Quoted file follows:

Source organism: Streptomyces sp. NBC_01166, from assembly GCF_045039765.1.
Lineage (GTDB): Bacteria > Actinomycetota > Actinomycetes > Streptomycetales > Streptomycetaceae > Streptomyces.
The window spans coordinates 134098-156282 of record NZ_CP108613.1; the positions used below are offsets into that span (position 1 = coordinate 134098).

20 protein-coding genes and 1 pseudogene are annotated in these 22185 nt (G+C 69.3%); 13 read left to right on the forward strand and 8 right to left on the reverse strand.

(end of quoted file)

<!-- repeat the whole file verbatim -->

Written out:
Source organism: Streptomyces sp. NBC_01166, from assembly GCF_045039765.1.
Lineage (GTDB): Bacteria > Actinomycetota > Actinomycetes > Streptomycetales > Streptomycetaceae > Streptomyces.
The window spans coordinates 134098-156282 of record NZ_CP108613.1; the positions used below are offsets into that span (position 1 = coordinate 134098).

20 protein-coding genes and 1 pseudogene are annotated in these 22185 nt (G+C 69.3%); 13 read left to right on the forward strand and 8 right to left on the reverse strand.